High-Tech Moves Cut Transport Fuel Costs

Some airlines and trucking companies have found a way to beat the high cost of fuel. It's as simple as going high tech.

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RENEE MONTAGNE, host:

Time now for business news. Today, using software to find cheaper fuel.

Some major airlines have managed to eke out profits in recent months despite soaring fuel costs. The high cost of fuel is forcing airlines and other companies to become smarter shoppers, as NPR's Scott Horsley reports.

SCOTT HORSLEY reporting:

Suppose you're about to drive across town and your gas tank is nearly empty. You could fill up close to home but the station across town sells gas for a nickel a gallon less. Does it make sense to buy just a few gallons now then wait till you're at the cheaper station to fill the tank? That's the kind of question Paul Tate and his staff ask all the time but on a larger scale. Tate is chief financial officer of Frontier Airlines and the commercial jets he's thinking about burn more than 700 gallons an hour.

Mr. PAUL TATE (Chief Financial Officer, Frontier Airlines): Instead of a 20-gallon tank, you're filling up a much larger tank. So it makes even more sense to price shop.

HORSLEY: Frontier flies to nearly 50 US cities and the price of jet fuel varies widely. Last November, the airline began using new software to track its purchases. With that data, Frontier can now decide where it's most economical to gas up. Sometimes jets fill up with more fuel than they need for one leg of a flight in order to save money later on.

Mr. TATE: The least expensive fuel in our system is from the East Coast to the Midwest. The most expensive fuel is Denver and the West Coast. So we want to uplift as much fuel as we can coming out of the East Coast cities so we don't have to fuel when we get to those expensive places.

HORSLEY: Carrying the extra fuel, or tankering, as it's called, weighs down a plane, which has its own cost. So the price savings has to be big enough to offset that if tankering is to be worthwhile. Tankering is just one of the steps Frontier has taken to limit its fuel cost. It's also replaced older jets with more efficient models and it typically runs just one engine while planes are on the ground. Tate says that kind of cost-cutting, along with higher ticket prices, help keep Frontier aloft, even when oil prices climbed into the low $50-a-barrel range.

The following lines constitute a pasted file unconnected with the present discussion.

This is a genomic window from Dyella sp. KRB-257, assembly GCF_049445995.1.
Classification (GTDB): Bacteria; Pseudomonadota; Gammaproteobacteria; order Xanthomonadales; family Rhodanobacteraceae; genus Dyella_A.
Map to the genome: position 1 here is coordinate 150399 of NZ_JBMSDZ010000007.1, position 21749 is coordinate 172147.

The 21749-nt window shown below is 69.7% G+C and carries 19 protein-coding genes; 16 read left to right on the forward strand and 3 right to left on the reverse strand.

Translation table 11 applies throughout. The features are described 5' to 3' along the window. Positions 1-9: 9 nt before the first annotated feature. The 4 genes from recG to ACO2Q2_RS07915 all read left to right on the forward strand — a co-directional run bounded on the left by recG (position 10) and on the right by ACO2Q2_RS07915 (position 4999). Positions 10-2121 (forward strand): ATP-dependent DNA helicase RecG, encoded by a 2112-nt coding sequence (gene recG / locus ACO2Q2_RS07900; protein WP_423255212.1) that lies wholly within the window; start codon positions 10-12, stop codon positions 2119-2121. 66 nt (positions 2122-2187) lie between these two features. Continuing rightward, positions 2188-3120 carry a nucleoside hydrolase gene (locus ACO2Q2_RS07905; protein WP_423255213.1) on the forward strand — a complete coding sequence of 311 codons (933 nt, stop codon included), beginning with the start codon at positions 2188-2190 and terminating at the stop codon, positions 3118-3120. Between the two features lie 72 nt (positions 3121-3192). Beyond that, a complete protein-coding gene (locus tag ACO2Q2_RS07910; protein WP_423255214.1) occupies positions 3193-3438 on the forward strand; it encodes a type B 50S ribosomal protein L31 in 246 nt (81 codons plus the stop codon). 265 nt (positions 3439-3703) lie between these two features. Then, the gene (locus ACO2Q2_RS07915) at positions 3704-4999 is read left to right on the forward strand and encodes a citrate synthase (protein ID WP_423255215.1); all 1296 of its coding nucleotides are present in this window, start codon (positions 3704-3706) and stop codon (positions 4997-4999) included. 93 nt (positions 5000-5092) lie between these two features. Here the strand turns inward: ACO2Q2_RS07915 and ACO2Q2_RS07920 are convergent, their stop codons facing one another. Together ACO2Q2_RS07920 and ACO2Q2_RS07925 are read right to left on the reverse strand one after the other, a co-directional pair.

Mr. TATE: That was our challenge six months ago. Now we have a new challenge, which is mid to upper 50s. So now let's go look for some more savings.

HORSLEY: Airlines aren't the only industry using software to find better fuel prices. Truck driver Ystasio Ayolas(ph), idling, along with his dog, Maxie(ph), outside the So-Cal Truck Stop in San Diego, where number 2 diesel now sells for 2.60 a gallon, about 50 cents more than a year ago. Ayolas just delivered a load of tile in San Diego and plans to fill up with oranges and avocados for the trip home to Texas. He's waiting to buy fuel until he gets outside of California where he hopes the price will be a few cents cheaper.

Mr. YSTASIO AYOLAS (Truck Driver): You've still got to buy that fuel either way, you know? But it is expensive and I don't know how high they're going to keep on going.

HORSLEY: The big trucking company Dart Transit uses computer software to find the cheapest fuel. Executive Vice President Dave Oren says the company tracks fuel prices on a daily basis and beams the optimal route straight to a trucker's cab via satellite.

Mr. DAVE OREN (Executive Vice President, Dart Transit): It's like taking a road trip. Just as soon as you fill up your tank and you drive down, you find out, `Boy, I should have waited two more miles. The price is a nickel cheaper.' This system sees all that station pricing.

HORSLEY: The software was developed by Manhattan Associates. Senior director Ron Lazo(ph) says it considers a variety of factors besides fuel prices, including distance, tolls and even which truck stops have the most comfortable showers.

Mr. RON LAZO (Senior Director, Manhattan Associates): Drivers typically prefer some truck stops over others. If we don't consider things such as that, drivers don't appear to be happy with the solution. Compliance is low. Hence, the savings would be low.

HORSLEY: Manhattan Associates says its software cuts diesel bills by 4 to 10 cents a gallon. Dart's trucks burn 40 million gallons every year. Lazo says the software would save money, even if prices fall, but it's especially popular now when trucking companies, like everyone else, are focused on the high cost of fuel.

Scott Horsley, NPR News, San Diego.

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